I'm working from my parents' home this week in the suburbs of Kansas City. The space is familiar, even though I haven't lived here for a decade. I find a bowl of grapes for a snack in the fridge. I taste the vanilla candles if I inhale. And if I look anywhere for more than a moment, I spot — hidden beneath a couch, tucked inside a drawer or concealed behind the hangers — a video game.
I find a dusty stack of Game Boy cartridges on my old headboard; my Game Boy Color, painted by younger me in acrylic paint, iS under the guest bed, the buttons still sticky; a collection of "rare" PlayStation games sits in the entertainment center; there is a pile of now-defunct game magazines on the corner table.
My sock drawer is full of socks that no longer fit, but beneath them is an instruction booklet that teaches me how to play World Series Baseball 95 for the Sega Game Gear. I never took the booklet out of the plastic wrapper because I predicted its value would skyrocket after the 1995 KC Royals went to the World Series. They did not and, judging from a cursory eBay search, the booklet and the game are practically worthless — though not to me.
I predicted its value would skyrocket
In the laundry room upstairs is a steering wheel for the Dreamcast, something I recall took months of diligent saving to buy, though I can't say what racing game I played. Did I like racing games? Now the wheel pokes out of a bag labeled 'Donations.'
The light gun with the wire ripped out, sitting on the top shelf in a closet full of my parents square dancing outfits, belongs to some old console. I can't tell which. I assume my grandparents bought it for me, because my parents would never have bought a toy gun and my grandparents would have inadvertently bought the knockoff brand, probably at the goading of our local Wal-Mart sales clerk.
The time spent in the games themselves is fuzzy, but the time outside them is clear. Some of the cartridges have a feel or a smell. Some have changed colors, each visit home they're a little darker and dustier.
They're my madeleines, you could say, transporting me back to the days my love of video games was personal and private, only shared with the neighbor kids and never ever disclosed at school, where it would have been taken for a weakness. The world has changed.
The time outside games is clear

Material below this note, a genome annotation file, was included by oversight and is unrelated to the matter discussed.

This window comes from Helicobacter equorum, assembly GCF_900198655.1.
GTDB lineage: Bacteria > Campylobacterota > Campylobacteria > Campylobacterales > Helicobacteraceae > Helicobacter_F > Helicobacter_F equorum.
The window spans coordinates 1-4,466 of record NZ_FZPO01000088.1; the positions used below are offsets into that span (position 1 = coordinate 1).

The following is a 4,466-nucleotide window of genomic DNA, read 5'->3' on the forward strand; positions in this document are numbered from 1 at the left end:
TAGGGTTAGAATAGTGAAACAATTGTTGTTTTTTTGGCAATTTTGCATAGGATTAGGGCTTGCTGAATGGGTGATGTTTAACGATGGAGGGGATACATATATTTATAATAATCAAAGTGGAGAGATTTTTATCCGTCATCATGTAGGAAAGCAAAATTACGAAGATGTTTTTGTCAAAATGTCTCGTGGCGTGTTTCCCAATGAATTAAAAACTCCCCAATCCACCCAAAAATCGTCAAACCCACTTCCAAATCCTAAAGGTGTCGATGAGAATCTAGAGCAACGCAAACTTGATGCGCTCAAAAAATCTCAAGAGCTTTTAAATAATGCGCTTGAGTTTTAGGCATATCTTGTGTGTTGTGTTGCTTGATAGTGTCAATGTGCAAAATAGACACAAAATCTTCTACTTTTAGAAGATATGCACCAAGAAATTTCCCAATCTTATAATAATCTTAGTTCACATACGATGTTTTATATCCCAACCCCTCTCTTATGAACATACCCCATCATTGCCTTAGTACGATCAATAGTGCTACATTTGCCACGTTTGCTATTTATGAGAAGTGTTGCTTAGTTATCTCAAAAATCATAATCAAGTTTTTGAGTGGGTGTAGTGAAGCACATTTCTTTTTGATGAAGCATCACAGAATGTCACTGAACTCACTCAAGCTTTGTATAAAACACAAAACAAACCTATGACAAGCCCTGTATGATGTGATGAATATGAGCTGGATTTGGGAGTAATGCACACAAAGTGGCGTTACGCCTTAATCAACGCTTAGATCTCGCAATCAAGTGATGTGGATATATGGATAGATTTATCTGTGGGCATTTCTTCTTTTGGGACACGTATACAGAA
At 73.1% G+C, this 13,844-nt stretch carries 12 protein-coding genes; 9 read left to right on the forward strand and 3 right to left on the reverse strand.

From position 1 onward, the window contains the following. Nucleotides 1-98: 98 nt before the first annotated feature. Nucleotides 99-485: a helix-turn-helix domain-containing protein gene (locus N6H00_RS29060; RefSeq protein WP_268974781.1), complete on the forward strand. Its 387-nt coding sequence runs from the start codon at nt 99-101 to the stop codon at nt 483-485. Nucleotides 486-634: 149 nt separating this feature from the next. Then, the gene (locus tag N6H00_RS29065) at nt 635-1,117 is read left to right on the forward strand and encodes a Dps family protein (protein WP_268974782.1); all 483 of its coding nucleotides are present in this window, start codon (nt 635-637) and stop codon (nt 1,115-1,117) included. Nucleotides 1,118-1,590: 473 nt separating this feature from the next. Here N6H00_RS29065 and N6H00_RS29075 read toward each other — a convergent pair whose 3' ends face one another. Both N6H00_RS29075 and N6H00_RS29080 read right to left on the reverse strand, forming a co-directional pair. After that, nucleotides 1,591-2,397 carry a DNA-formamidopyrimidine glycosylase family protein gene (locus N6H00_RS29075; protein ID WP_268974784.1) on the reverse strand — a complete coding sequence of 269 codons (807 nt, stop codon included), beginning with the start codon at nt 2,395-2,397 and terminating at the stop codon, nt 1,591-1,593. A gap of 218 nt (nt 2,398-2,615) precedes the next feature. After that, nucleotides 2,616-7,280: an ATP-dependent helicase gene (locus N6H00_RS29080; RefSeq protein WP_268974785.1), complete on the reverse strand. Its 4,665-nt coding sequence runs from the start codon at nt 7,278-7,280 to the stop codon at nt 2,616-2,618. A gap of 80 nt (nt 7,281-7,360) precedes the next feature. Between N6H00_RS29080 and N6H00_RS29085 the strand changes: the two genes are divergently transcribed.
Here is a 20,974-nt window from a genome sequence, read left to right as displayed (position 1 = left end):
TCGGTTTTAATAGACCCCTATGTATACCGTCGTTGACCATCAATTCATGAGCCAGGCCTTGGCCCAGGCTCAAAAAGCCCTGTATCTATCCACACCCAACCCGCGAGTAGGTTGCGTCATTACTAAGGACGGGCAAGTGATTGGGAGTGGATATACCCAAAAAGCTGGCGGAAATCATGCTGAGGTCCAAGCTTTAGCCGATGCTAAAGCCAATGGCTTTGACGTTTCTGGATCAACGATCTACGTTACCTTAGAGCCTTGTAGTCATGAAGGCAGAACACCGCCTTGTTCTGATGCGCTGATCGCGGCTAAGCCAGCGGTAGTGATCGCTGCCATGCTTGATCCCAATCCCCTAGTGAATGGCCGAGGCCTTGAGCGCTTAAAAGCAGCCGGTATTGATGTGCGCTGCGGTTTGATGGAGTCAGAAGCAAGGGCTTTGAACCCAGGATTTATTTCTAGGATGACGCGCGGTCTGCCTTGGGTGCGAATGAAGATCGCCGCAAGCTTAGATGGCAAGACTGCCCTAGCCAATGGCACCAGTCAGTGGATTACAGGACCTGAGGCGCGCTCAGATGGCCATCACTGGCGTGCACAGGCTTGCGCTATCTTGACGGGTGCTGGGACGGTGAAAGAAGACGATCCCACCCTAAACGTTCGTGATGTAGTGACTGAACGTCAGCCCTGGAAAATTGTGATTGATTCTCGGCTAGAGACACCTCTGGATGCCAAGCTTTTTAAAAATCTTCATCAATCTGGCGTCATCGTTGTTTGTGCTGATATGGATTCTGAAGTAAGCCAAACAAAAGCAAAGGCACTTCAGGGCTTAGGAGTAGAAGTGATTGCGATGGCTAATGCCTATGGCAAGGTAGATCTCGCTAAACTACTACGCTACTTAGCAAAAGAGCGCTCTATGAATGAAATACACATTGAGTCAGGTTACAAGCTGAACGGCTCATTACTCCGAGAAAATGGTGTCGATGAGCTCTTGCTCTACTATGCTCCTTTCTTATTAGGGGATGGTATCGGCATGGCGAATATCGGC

My childhood memories are tangible objects in this house, as real as a chair or dinner plate. The worst physical aspects of games at the time — their bulky shape, their gaudy boxes, their thick instruction manuals, their reliance on constantly updating hardware and peripherals — are individual reminders of a moment or an experience. I'm grateful for this now.
I touch the bright red copy of Pokémon and I'm in the rear seat of the family sedan on another exhausting weekend trip to Branson, Missouri. The only solace from a performance of Yakov Smirnoff comes from an extended stroll to the restroom. I don't have the Game Boy magnifier. My eyes hurt.
I see Rez in a jewel case and I'm skipping a school dance, wondering if this is what drugs are like. I'm wondering if I'll ever take drugs. I'm slurping ginseng fruit drink, because I'm committed to not drinking soda and losing weight.
I find a scrap of notebook paper, covered in cheat codes written in tiny script, shut inside the box for Tony Hawk Pro Skater 4, and I'm on the front porch, debating how I should ask my friend to prom. Are we a thing? What is a thing at 16?
The loose Burnout Revenge disc puts me in the guest bedroom, because my jaw is broken from another surgery, and last night a blood clot burst and stained the sheets and the carpet and the sink and I don't feel much of anything. On television, I see there's been a bus bombing in London. I'm sad and tired, I haven't slept in a week.
Games are my madeleines
Video games are sensual and repetitive, perfect for creating sense memories that last for decades. As objects they somehow meld the power of the game itself with my own time and place, and so I have these portable time machines peppered throughout my parent's home.
I'll miss this as games go digital, as invisible blocks of data loaded onto a discrete hard drive become our default. My apartment in New York City has very few game things, other than a small library of favorites kept on my bookshelf and the collection of Spelunky figurines on my desk.
In another 10 years, my family won't be in this house. These artifacts will be distributed amongst Salvation Armies, trash dumps and a couple of boxes I never open. The memories will fade, as evidence of my childhood will be limited to a box of photos, a handful of knick knacks and some scars.
But the funny thing about growing up is you become less selfish. Perhaps because you realize, like these bits of plastic, you're not long for this earth either. In 10 years, I suspect I'll be concerned about fostering positive memories for a child of my own. I only hope he or she is so lucky to have memories as powerful as the ones games — and the people around them — have given me.